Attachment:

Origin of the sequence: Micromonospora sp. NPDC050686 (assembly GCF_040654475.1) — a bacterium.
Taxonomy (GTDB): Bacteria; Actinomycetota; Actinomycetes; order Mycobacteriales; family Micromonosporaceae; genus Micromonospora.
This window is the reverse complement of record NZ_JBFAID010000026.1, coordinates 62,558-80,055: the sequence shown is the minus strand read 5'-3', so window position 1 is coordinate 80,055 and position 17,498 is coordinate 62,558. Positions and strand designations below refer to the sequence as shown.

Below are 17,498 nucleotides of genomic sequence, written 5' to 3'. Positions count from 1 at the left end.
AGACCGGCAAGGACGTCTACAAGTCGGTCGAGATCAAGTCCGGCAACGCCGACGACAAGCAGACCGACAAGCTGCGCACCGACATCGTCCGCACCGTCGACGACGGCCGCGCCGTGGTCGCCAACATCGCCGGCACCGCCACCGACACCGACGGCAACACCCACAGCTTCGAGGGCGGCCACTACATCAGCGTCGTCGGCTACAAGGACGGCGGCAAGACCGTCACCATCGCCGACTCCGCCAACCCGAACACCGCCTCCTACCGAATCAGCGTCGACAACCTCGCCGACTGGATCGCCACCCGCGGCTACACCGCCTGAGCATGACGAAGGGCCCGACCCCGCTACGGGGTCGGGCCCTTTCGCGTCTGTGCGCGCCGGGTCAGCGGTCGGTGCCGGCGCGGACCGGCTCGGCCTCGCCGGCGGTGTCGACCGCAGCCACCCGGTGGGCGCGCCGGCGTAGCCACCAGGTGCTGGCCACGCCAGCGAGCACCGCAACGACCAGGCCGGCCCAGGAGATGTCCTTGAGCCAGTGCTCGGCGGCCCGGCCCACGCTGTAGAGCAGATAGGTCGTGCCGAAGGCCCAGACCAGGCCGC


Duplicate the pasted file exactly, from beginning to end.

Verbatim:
Origin of the sequence: Micromonospora sp. NPDC050686 (assembly GCF_040654475.1) — a bacterium.
Taxonomy (GTDB): Bacteria; Actinomycetota; Actinomycetes; order Mycobacteriales; family Micromonosporaceae; genus Micromonospora.
This window is the reverse complement of record NZ_JBFAID010000026.1, coordinates 62,558-80,055: the sequence shown is the minus strand read 5'-3', so window position 1 is coordinate 80,055 and position 17,498 is coordinate 62,558. Positions and strand designations below refer to the sequence as shown.

Below are 17,498 nucleotides of genomic sequence, written 5' to 3'. Positions count from 1 at the left end.
AGACCGGCAAGGACGTCTACAAGTCGGTCGAGATCAAGTCCGGCAACGCCGACGACAAGCAGACCGACAAGCTGCGCACCGACATCGTCCGCACCGTCGACGACGGCCGCGCCGTGGTCGCCAACATCGCCGGCACCGCCACCGACACCGACGGCAACACCCACAGCTTCGAGGGCGGCCACTACATCAGCGTCGTCGGCTACAAGGACGGCGGCAAGACCGTCACCATCGCCGACTCCGCCAACCCGAACACCGCCTCCTACCGAATCAGCGTCGACAACCTCGCCGACTGGATCGCCACCCGCGGCTACACCGCCTGAGCATGACGAAGGGCCCGACCCCGCTACGGGGTCGGGCCCTTTCGCGTCTGTGCGCGCCGGGTCAGCGGTCGGTGCCGGCGCGGACCGGCTCGGCCTCGCCGGCGGTGTCGACCGCAGCCACCCGGTGGGCGCGCCGGCGTAGCCACCAGGTGCTGGCCACGCCAGCGAGCACCGCAACGACCAGGCCGGCCCAGGAGATGTCCTTGAGCCAGTGCTCGGCGGCCCGGCCCACGCTGTAGAGCAGATAGGTCGTGCCGAAGGCCCAGACCAGGCCGC